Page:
Thursday, September 10, 2015

DEAR WRITERS: Archery

I have been the worst blogger ever lately... LIKE EVER!!!  I have finally got back into my school routine (and getting up early *headdesk*).  So, after almost two months of no posts, I have some advice for writers.



You know those times when you are reading a book (or watching a movie), and you think to yourself, or scream at the book, THAT. IS. UNREALISTIC.  Like a guy falls off a cliff and miraculous gets up and walks away without a scratch or broken bone.  I mean, really?

Now, let's talk about archery in stories.  I love to write and read stories about a heroine who shoots archery.  I can relate to them really well, I am an archer myself, and it gives them a kind of self-defense.

1. Archery takes practice... A ton of practice.  No one can just pick up a bow and expect to shoot someone or something with accuracy.  It just isn't that simple.  First of all, your character has to be pretty strong.  I have to pull about 40 pounds every time I shoot.  No one can just pick up a bow and pull back that much weight right off the bat.

Also, consistent form is one of the most important things to archery.  It is probably the hardest as well.  When your character pulls back the bow string, it must "anchor" at the same point on your face every time they shoot, otherwise the arrow will not hit where you are aiming.

2. Shooting a bow can be tiring.  Eventually, no matter how strong you are, archery will get tiring.  Shooting for a long time get very exhausting, and you start to get less accurate.  Your arms begin to shake much more.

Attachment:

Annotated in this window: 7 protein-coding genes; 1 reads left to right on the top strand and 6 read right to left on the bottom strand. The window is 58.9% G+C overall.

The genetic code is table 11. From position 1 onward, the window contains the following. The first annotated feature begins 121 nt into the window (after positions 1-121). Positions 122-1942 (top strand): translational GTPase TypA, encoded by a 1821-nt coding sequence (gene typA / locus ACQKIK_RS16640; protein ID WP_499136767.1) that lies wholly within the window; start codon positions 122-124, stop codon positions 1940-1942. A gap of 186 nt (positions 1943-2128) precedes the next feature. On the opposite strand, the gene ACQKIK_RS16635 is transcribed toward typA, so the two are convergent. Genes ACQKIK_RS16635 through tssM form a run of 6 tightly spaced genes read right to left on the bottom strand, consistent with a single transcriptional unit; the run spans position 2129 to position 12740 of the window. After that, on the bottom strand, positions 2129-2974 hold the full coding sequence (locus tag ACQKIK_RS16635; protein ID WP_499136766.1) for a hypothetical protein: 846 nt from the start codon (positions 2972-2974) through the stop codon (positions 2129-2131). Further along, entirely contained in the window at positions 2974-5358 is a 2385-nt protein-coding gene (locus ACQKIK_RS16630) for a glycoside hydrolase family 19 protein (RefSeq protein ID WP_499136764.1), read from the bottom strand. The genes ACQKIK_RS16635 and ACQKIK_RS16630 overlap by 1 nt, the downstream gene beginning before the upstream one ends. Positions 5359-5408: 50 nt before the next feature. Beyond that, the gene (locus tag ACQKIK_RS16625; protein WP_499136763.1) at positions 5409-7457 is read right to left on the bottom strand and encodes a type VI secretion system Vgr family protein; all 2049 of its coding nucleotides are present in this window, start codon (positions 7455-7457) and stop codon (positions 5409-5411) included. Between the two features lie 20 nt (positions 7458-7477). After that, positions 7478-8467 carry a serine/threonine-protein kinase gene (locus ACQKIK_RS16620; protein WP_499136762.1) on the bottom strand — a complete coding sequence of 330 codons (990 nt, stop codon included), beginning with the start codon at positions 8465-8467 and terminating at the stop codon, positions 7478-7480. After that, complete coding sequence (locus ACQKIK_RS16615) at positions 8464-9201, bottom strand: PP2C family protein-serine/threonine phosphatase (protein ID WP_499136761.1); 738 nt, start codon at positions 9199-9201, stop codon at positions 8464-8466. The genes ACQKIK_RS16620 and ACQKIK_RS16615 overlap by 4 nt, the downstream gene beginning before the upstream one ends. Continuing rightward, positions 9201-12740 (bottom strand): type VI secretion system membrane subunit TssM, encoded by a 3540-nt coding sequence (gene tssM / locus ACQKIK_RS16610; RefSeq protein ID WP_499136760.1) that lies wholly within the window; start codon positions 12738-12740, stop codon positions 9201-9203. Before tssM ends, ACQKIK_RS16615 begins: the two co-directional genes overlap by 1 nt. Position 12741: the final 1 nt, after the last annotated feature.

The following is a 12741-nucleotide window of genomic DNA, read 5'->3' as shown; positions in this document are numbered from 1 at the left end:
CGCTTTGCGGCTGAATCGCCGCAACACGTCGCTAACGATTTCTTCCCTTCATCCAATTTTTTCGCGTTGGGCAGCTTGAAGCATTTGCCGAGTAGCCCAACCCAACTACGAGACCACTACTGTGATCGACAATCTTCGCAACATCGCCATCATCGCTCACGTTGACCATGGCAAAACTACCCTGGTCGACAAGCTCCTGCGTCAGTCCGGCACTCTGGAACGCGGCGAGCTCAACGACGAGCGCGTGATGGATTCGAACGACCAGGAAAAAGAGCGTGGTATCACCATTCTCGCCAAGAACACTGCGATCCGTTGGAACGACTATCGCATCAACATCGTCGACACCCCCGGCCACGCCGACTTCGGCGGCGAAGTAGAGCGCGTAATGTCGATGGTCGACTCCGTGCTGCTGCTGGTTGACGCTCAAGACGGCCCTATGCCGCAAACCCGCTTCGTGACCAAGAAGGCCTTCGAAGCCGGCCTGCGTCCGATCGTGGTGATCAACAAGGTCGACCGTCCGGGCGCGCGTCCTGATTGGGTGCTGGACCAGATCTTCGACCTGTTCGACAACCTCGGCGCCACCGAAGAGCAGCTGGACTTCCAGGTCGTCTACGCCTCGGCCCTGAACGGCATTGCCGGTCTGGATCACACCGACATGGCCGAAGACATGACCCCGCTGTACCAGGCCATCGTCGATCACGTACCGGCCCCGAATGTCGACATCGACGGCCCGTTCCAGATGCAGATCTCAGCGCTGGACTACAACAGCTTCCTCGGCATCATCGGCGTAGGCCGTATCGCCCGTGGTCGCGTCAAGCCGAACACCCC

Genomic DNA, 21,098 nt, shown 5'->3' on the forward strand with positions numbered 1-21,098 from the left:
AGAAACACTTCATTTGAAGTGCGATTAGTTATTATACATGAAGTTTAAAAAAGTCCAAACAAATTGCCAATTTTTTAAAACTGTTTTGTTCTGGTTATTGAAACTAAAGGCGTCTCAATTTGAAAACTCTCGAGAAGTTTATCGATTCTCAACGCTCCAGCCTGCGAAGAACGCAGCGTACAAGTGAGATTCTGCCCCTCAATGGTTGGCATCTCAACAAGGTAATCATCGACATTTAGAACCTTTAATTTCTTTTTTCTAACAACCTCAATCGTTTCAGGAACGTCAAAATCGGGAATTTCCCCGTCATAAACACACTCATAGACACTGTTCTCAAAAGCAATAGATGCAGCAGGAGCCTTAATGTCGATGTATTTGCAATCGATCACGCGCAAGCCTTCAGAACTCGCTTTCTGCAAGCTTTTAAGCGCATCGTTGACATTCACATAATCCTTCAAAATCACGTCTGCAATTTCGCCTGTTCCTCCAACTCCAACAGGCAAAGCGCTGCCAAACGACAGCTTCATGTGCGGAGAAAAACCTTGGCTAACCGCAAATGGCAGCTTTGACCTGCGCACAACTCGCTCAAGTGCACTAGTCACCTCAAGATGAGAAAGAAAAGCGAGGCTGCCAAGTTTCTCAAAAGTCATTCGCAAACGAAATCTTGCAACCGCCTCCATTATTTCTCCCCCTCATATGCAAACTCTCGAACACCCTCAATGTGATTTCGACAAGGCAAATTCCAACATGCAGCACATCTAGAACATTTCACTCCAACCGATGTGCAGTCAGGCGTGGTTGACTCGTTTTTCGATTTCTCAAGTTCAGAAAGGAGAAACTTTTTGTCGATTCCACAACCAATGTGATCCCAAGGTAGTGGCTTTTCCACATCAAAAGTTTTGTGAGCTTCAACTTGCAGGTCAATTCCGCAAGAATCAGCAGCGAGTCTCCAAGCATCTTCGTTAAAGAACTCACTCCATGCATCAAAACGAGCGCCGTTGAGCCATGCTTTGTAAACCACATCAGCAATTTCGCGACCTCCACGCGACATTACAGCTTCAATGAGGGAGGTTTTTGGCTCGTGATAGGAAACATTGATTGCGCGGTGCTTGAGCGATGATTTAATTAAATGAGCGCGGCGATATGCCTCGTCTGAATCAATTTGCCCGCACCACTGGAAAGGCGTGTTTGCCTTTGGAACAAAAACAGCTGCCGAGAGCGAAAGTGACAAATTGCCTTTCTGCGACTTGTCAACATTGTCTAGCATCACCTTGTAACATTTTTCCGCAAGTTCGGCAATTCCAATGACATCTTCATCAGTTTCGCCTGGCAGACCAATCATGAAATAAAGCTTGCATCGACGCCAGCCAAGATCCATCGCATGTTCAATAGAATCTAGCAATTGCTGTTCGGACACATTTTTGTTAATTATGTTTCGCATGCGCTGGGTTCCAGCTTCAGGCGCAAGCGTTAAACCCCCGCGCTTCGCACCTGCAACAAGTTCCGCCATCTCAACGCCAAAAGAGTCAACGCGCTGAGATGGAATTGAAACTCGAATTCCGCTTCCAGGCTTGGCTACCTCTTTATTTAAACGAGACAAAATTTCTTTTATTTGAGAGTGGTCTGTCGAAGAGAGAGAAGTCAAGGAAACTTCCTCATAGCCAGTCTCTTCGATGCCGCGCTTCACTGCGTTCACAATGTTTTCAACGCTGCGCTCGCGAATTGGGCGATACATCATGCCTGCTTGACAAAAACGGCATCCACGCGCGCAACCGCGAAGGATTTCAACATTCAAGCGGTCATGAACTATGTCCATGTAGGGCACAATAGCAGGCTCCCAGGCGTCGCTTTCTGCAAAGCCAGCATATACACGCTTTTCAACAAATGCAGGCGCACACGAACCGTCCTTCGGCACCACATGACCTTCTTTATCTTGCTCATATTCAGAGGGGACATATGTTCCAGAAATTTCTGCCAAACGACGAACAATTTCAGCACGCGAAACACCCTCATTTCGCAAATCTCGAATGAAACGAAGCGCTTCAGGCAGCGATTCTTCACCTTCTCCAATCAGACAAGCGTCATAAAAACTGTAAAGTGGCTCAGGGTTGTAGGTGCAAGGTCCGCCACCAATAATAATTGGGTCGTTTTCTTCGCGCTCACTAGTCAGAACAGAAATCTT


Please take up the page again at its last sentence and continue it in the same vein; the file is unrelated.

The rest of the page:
3. Holding the bow string back for a long period of time is unrealistic.  Especially with a traditional bow, it is very difficult to hold the string back for very long.  I would say for a traditional, 10-15 seconds is the maximum.  If it is much longer than that, you will most likely miss.

4. Shooting much farther than 30 yards accurately with a traditional bow is very difficult.  Make sure that your characters aren't shooting really far.  Otherwise, they will likely miss their target. 

5. Moving targets are much harder to hit.  So, next time your character is shooting at a galloping horsemen, think twice about where they will hit the target.

6. Once in a while, have your archers miss or run out of arrows.  A perfect shooter in a story is completely unrealistic.  They need to miss once in a while, or at least hit where they weren't aiming.  Also, their quiver doesn't miraculously make arrows reappear in the quiver. 

One more thing I would like to note before I wrap up this post.  When shooting traditional, you pull and release the string with your fingers.  If you use your bare fingers, they will become soar and get blisters.  Many traditional archers use a piece of leather that wraps around their shooting fingers for protection.

So, next time you go and write a story with an archer, think twice about making the character and their hobby/talent realistic.